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MONDAY, JUNE 4, 2012
Behind the Dodgers' success
By Jerry Crasnick | ESPN.com

  • Without Kemp?

Without Kemp?

Steve Berthiaume and John Kruk discuss the play of the Dodgers without their start outfielder, Matt Kemp, and whether they can keep it up until his return.Tags: Los Angeles Dodgers

  • Dodgers Complete Four-Game Sweep Of Phillies

Dodgers Complete Four-Game Sweep Of Phillies

The Dodgers scored four times in the ninth inning to help them complete their first four-game sweep in Philadelphia since 1946.Tags: MLB, Dodgers, Phillies, highlight, sweep

  • Dodgers Win Third Straight Against Phillies

Dodgers Win Third Straight Against Phillies

Dodgers hold off Phillies 6-5.Tags: MLB, Los Angeles Dodgers, Philadelphia Phillies, Jimmy Rollins, Dee Gordon, Kenley Jansen

  • PTI Big Finish

PTI Big Finish

Tony Kornheiser and Mike Wilbon discuss the latest news in sports.Tags: PTI, Pardon The Interruption, Tony Kornheiser, Mike Wilbon, Big Finish, Happy Hour

When Los Angeles Dodgers starter Chris Capuano stares in for the sign from catcher A.J. Ellis and they decide whether to go with the fastball, changeup or curve, an additional, subconscious thought flashes across the 60 feet, 6 inches that separate them:
In light of all the obstacles they've endured, they're fortunate to even be in the major leagues right now.
Both are well-spoken, engaging and thoughtful college graduates. Capuano, valedictorian of his high school class in Massachusetts, has an economics degree from Duke University, where he was a Phi Beta Kappa. Ellis, who has a bachelor's in communications with a minor in creative writing from Austin Peay State University, joins George Sherrill and Shawn Kelley of Seattle and Matt Reynolds of Colorado as one of four former Governors players in the big leagues.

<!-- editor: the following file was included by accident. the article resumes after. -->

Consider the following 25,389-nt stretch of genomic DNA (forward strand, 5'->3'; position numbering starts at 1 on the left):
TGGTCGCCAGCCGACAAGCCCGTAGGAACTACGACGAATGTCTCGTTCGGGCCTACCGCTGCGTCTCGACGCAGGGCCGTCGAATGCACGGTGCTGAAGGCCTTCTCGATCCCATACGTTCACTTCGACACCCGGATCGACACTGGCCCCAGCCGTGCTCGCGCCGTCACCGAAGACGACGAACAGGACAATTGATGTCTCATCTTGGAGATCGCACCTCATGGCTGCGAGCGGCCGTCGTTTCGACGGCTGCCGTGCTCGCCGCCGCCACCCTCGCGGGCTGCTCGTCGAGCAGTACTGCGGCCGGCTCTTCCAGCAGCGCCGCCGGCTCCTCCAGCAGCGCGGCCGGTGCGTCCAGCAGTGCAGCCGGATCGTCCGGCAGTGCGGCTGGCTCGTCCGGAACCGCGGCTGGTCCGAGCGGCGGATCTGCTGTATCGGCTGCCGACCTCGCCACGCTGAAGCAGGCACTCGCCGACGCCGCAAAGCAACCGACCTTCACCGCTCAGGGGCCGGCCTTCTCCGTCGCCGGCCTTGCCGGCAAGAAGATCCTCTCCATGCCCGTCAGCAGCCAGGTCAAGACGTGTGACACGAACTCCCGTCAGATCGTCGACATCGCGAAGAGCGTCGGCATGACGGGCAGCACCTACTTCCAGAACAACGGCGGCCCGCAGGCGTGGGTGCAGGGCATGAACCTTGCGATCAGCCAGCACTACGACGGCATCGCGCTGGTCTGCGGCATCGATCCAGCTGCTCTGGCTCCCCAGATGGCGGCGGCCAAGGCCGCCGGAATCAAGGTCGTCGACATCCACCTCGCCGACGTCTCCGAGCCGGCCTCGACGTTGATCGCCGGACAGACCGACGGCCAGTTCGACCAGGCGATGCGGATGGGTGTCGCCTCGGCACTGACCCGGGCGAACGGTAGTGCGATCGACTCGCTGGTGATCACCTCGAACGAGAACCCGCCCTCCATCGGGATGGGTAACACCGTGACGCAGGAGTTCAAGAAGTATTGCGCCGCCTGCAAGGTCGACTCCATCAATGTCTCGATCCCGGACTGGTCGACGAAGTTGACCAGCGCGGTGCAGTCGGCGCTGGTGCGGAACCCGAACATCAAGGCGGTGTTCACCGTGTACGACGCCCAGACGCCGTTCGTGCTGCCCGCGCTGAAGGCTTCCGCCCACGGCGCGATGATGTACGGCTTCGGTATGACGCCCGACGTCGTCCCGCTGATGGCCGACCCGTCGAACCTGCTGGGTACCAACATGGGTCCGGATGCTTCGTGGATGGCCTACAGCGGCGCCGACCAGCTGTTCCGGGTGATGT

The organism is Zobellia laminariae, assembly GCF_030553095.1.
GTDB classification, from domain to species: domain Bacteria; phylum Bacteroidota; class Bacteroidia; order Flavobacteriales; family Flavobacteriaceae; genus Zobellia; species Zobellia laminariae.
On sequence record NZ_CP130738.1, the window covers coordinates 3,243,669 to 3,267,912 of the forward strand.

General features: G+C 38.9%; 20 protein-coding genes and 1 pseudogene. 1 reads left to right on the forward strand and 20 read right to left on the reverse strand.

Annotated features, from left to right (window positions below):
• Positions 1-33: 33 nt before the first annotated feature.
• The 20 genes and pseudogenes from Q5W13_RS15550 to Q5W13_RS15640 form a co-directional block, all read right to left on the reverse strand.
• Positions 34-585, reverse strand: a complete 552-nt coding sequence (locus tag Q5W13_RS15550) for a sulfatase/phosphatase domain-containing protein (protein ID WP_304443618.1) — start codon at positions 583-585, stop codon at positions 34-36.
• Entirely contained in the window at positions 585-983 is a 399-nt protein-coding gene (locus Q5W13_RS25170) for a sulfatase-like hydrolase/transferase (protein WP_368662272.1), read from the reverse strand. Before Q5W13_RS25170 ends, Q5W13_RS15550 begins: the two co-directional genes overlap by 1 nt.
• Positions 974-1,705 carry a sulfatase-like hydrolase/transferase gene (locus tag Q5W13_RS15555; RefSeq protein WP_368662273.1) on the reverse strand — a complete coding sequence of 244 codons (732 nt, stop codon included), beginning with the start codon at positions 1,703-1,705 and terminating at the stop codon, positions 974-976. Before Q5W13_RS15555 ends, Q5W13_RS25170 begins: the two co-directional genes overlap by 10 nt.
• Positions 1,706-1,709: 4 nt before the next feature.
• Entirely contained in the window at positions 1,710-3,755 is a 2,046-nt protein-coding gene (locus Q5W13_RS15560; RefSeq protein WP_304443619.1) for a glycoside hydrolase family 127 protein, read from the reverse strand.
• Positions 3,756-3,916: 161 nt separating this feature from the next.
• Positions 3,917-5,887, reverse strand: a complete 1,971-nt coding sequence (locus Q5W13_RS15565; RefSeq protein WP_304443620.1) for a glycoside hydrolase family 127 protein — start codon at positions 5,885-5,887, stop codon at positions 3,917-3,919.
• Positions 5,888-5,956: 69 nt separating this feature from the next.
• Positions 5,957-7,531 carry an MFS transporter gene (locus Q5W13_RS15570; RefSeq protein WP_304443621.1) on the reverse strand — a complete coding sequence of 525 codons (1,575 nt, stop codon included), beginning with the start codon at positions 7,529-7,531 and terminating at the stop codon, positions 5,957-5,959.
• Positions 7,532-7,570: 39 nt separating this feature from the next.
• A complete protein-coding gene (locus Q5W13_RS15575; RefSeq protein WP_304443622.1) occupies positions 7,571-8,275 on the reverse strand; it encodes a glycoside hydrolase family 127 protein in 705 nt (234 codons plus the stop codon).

Get beyond their curriculum vitae to the unspoken parts of their résumés, and you'll find that Capuano is an erstwhile medical train wreck and Ellis is a career minor league backup who spent four years at Triple-A before landing his big break. Both players are longer on perseverance than raw tools. But where would the Dodgers be without them?
Matt Kemp's march to a National League MVP award has been stalled by a hamstring injury; Ted Lilly is out with a shoulder injury; and the Dodgers rank 14th in the NL with 41 homers. On the way to a major league-best 36-21 record, they've gotten welcome contributions from Aaron Harang, Josh Lindblom, Jerry Hairston Jr., Elian Herrera and Los Angeles Angels refugee Bobby Abreu, among others.
But no one has surpassed expectations for manager Don Mattingly more than the team's surgically repaired lefty and terminally underappreciated catcher.
Although Capuano has hit a speed bump in his past two starts, with back-to-back mediocre outings against the Rockies and Phillies, he's 8-2 with a 2.82 ERA and a .203 batting average against this season. He reeled off eight straight quality starts at one point and threw 24 2/3 straight scoreless innings in April and May while relying on a fastball that averages a tick under 88 mph. That's faster than the No. 1 thrown by Bruce Chen, Mark Buehrle and Barry Zito, but still ranks among the pokiest heaters in the majors.
"Everybody knows what a smart guy Chris is,'' Ellis says. "He really studies and spends time in the video room breaking things down. But when he gets on the mound, he does a great job of pitching with a clear head. He doesn't overthink things. That can be a problem with more cerebral guys. He just gets the sign and goes.''
Ellis, a walking machine, ranks fourth in the majors with a .425 on-base percentage and has reached base safely in 43 of 45 games. He has thrown out 42.5 percent of opposing base stealers (17-of-40) and combined with backup catcher Matt Treanor to get the most out of a Dodgers staff that ranks second in the majors with a 3.26 ERA combined.
"I felt comfortable with him very quickly in the spring,'' Capuano says of Ellis. "He went out of his way to ask questions and catch my bullpens and learn what I like to throw and what my strengths are. He does more scouting of hitters than any catcher I've played with. I can just relax and execute pitches, knowing he has a good idea of our game plan.''

Cheap sign

Ellis, 31, is a native of Cape Girardeau, Mo., the birthplace of Rush Limbaugh. In 1912, his great-grandmother was scheduled to emigrate from Eastern Europe to America for an arranged marriage but arrived too late to catch the passenger liner across the Atlantic. That turned out to be a good thing, since the vessel in question was the Titanic. She later caught another ship and made it to Indiana for the wedding.
After setting a school record with 263 hits at Austin Peay, Ellis received a $2,500 bonus from the Dodgers in the 18th round of the 2003 draft. "Grocery money,'' he calls it. He figured it might be neat to spend two or three years in the minors and have professional baseball on his résumé before moving on to a career as a teacher and coach.